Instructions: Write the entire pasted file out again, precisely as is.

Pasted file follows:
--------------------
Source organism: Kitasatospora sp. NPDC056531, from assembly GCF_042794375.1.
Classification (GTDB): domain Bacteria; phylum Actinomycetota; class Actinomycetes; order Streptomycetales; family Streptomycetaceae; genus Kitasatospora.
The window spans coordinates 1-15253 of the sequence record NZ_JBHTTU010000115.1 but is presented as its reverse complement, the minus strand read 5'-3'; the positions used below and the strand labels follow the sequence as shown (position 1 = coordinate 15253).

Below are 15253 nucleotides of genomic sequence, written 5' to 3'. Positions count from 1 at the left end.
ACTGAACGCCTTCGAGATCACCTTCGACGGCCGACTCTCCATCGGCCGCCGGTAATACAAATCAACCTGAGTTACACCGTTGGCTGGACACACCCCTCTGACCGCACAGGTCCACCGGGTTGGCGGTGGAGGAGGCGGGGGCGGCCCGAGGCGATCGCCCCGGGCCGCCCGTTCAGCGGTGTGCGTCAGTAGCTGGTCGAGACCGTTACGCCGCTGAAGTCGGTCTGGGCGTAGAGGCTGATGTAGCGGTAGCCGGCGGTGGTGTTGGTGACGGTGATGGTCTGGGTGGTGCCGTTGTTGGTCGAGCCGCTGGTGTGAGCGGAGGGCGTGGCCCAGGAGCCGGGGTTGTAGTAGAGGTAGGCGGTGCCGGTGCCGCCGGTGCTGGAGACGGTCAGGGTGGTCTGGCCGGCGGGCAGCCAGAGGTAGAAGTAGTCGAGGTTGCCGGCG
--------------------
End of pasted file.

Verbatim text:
Source organism: Kitasatospora sp. NPDC056531, from assembly GCF_042794375.1.
Classification (GTDB): domain Bacteria; phylum Actinomycetota; class Actinomycetes; order Streptomycetales; family Streptomycetaceae; genus Kitasatospora.
The window spans coordinates 1-15253 of the sequence record NZ_JBHTTU010000115.1 but is presented as its reverse complement, the minus strand read 5'-3'; the positions used below and the strand labels follow the sequence as shown (position 1 = coordinate 15253).

Below are 15253 nucleotides of genomic sequence, written 5' to 3'. Positions count from 1 at the left end.
ACTGAACGCCTTCGAGATCACCTTCGACGGCCGACTCTCCATCGGCCGCCGGTAATACAAATCAACCTGAGTTACACCGTTGGCTGGACACACCCCTCTGACCGCACAGGTCCACCGGGTTGGCGGTGGAGGAGGCGGGGGCGGCCCGAGGCGATCGCCCCGGGCCGCCCGTTCAGCGGTGTGCGTCAGTAGCTGGTCGAGACCGTTACGCCGCTGAAGTCGGTCTGGGCGTAGAGGCTGATGTAGCGGTAGCCGGCGGTGGTGTTGGTGACGGTGATGGTCTGGGTGGTGCCGTTGTTGGTCGAGCCGCTGGTGTGAGCGGAGGGCGTGGCCCAGGAGCCGGGGTTGTAGTAGAGGTAGGCGGTGCCGGTGCCGCCGGTGCTGGAGACGGTCAGGGTGGTCTGGCCGGCGGGCAGCCAGAGGTAGAAGTAGTCGAGGTTGCCGGCG